As you're planning for an urban garden for your historic brick home, it’s quite charming to choose classic landscaping plants. Some homeowners may prefer a historically-accurate garden that is an exact match to what it would have looked like in the time that their home was first built. Another option is to combine plants that were popular in different time periods, enabling you to achieve the look you desire, while still maintaining a harmonious balance between historical accuracy and modern curb appeal.
Create a Beautiful and Inviting Outdoor Space
No matter the size of your front yard, you can make a big impact with your landscaping. Having completed your spring inspection and tuckpointing, it's time to shift your attention to high-impact, vibrant flower beds for your urban garden.
A combination of carefully chosen perennials and eye-catching annuals will instantly elevate your home to a whole new level. Just be careful to avoid plants that can cause damage to your historic brick home, such as climbing ivy, and do not plant anything too close to the foundation of your house.
How Do I Plan for a Historic Urban Garden?
A historically accurate urban garden largely depends on the style of your home and the era in which it was built. This may mean you get to do some fun research about your home, which will enable you to become a modern steward of its historic integrity. However, if the plants from your home’s era don’t excite you, you can easily borrow from similar eras and still achieve a cohesive look. The most sensible plan is to choose plants that typically grow well and thrive in your area, as long as they suit your tastes.
Reinterpreting Historic Urban Gardens for Modern Tastes
First, examine the hardscaping features of your historic urban garden. For example, retaining walls are the perfect spot over which classic hardy roses can ramble. Raised brick planters provide an excellent opportunity for draping phloxes and stunning annuals with their pops of color.
Next, consider your brick color. Holding paint chips against the wall will give you a more objective view of your home’s true color. Many orange bricks have a red undertone, while many red bricks have blue, or even purple, undertones. Ascertaining the tones of your home’s brick doesn’t mean you must feel obligated to stick to one color, but you’ll be aware of which colors will harmonize best with your historic brick, and can make your floral choices accordingly.
Although many images of classic historic gardens show highly manicured symmetrical designs, they are difficult to maintain, and not always appropriate to the historic urban brick home. You can still achieve a symmetrical look with more relaxed and easy-to-care-for options.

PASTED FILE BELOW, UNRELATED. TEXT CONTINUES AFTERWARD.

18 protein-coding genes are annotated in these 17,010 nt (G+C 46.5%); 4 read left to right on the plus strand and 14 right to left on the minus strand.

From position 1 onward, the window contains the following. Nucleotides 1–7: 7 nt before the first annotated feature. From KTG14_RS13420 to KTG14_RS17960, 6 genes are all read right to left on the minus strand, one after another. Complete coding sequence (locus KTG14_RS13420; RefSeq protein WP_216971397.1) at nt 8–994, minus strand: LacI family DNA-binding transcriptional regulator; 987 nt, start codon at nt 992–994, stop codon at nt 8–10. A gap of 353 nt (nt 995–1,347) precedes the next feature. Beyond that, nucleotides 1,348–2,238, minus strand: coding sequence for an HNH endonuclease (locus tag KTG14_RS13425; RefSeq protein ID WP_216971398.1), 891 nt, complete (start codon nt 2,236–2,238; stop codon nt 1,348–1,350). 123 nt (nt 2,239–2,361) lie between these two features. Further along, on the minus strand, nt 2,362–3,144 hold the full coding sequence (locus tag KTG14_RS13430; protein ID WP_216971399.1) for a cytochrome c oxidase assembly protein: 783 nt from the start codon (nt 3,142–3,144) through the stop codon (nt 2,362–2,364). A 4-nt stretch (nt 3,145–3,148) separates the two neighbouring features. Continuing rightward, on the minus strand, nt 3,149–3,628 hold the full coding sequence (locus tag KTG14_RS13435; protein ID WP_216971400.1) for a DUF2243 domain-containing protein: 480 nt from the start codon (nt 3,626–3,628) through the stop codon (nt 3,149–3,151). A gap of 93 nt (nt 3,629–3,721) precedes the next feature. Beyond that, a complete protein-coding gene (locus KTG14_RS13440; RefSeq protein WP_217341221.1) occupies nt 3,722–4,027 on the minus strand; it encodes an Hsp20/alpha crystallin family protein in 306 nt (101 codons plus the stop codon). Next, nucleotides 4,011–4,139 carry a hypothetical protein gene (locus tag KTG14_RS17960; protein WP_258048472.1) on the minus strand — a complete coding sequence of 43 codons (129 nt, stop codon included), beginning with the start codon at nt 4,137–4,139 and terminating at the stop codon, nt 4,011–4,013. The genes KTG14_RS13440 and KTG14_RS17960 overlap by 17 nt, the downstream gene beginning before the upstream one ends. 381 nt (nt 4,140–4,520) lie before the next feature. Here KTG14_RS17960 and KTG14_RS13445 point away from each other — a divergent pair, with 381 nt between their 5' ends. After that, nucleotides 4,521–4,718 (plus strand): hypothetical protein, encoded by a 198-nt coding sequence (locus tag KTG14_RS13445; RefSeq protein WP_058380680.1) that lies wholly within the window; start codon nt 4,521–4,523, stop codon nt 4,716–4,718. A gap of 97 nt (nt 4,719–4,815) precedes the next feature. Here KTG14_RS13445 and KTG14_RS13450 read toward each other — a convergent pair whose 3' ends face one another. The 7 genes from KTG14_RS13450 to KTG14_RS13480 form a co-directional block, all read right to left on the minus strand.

Bring on the Color!
You can incorporate traditional topiary shapes with naturally rounded or squared shrubs like pyracomeles or boxwood. Tropical plants, such as many varieties of ferns, and even focal point palms, such as Majesty Palms or Dracaena can fit in nicely and offer a backdrop of tropical green to other, more colorful annuals.
Dahlias, roses, petunias and geraniums are all at home nestled into your garden, and since they are available in so many colors, it will be easy to find coordinating options. Lavender works as a border or container plant. Traditional lilies never go out of style but avoid the traditional orange type which can become invasive.
Some traditional, historic varieties such as pansies, posies, impatiens, petunias, Solomon’s Seal, Bleeding Hearts, Hollyhocks, Delphinium, Asters and Phlox all work well. Historic Coleus and Forget-me-nots can also be implemented for spring and fall surprises.
Balance your historic urban landscaping with symmetrical plantings – plant groups of the same plant in between symmetrical features, or one on each side, to achieve a truly classic urban look.
Don’t Forget the Hardscape Features
Beyond the brickwork, traditional features such as wrought iron railings and benches, and stone statues or water features, such as fountains, will help merge your house with the landscape. Other additions could include plantings around a flagpole, brick walkways lined with modern versions of well-behaved moss or creeping thyme, planters on your front porch or steps, and a cozy sitting area for long-term curb appeal all season long.
Renaissance Development is the expert in traditional tuckpointing methods, specializing in brick repair and restoration projects in Capitol Hill and many other historic neighborhoods in Washington, DC. Contact us today for more information about urban gardens, hardscaping, or retaining walls for your historic brick home. Call us at 202.547.2345 and ask about our Spring Promotion or click the button below to save 10% on any project contracted by June 20th.
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